3. Use of an adjuvant when applying herbicides as postemergence treatments, adding an adjuvant to your spray mixture can enhance the activity of the herbicide and/or modify its physical properties. For example: 
      • Nonionic surfactant – reduces the surface tension of spray droplets which improves the wetting of plant foliage and increases herbicide uptake. In addition, nonionic surfactants help breakdown waxy cuticles of leaf surfaces which enables more effective herbicide uptake for improved control.
      • Water conditioning agent – to be used if you think your water source might compromise herbicide activity. A water conditioning agent can buffer the pH of the water, chelate iron, sequester hard minerals like calcium and magnesium salts, and promote wetting of foliage and uptake of herbicide.
      • Drift control agent – to be used if environmental conditions may cause spray to go off-target and cause unintended damage elsewhere.
      • Defoaming agent – to be used if you anticipate the development of foam in the spray tank that might compromise herbicide efficacy.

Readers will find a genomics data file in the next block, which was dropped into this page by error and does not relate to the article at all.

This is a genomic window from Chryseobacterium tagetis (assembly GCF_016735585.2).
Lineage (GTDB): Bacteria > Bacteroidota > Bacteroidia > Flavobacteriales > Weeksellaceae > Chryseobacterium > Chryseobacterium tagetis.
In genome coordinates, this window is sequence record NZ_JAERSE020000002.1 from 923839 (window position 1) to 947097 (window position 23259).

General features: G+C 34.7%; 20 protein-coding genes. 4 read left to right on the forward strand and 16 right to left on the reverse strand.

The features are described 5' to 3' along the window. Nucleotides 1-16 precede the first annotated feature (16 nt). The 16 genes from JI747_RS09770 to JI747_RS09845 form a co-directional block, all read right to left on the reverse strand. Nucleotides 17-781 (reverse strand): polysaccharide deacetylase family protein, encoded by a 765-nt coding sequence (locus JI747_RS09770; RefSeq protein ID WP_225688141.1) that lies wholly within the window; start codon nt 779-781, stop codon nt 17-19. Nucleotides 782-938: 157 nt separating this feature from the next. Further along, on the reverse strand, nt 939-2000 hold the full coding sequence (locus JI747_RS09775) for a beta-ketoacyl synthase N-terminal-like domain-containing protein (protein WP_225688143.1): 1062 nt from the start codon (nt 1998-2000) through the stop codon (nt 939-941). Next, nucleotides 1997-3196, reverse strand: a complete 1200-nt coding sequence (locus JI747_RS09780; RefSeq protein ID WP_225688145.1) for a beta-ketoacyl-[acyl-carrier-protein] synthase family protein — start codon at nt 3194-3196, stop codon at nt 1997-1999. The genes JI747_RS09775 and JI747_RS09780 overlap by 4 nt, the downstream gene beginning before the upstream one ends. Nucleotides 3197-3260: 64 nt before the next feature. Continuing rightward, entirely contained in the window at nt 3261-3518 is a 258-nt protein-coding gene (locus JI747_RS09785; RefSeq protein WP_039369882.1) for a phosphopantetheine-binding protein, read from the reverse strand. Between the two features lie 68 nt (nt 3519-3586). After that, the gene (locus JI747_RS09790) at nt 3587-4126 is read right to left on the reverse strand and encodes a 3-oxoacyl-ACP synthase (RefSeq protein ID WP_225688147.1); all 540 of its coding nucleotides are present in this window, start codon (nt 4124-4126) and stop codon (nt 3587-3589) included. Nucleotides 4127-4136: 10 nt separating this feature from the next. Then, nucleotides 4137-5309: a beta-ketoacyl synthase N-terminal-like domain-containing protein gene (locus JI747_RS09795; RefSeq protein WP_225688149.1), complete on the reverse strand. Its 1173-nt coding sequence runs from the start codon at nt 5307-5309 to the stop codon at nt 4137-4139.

For more information on adjuvants visit
      • Evaluate control efficacy – evaluate how effective your control measure two to four few weeks following application and repeat applications if needed, and if possible.

Brewer International has been a leader in land and water chemistry since the 1980’s and for over 40 years has proudly served it’s national and regional distributors. 

Our products are used widely across the United States in agriculture, aquatics, forestry, rights of way, and land management. 

Our customers trust our dedication to quality ingredients, tried and true formulas, and positive outcomes. 

Featured Posts

Subscribe To Our Newsletter

Ready to Start Something Great?

Got questions? We’re here to help you make the right call. Let’s chat!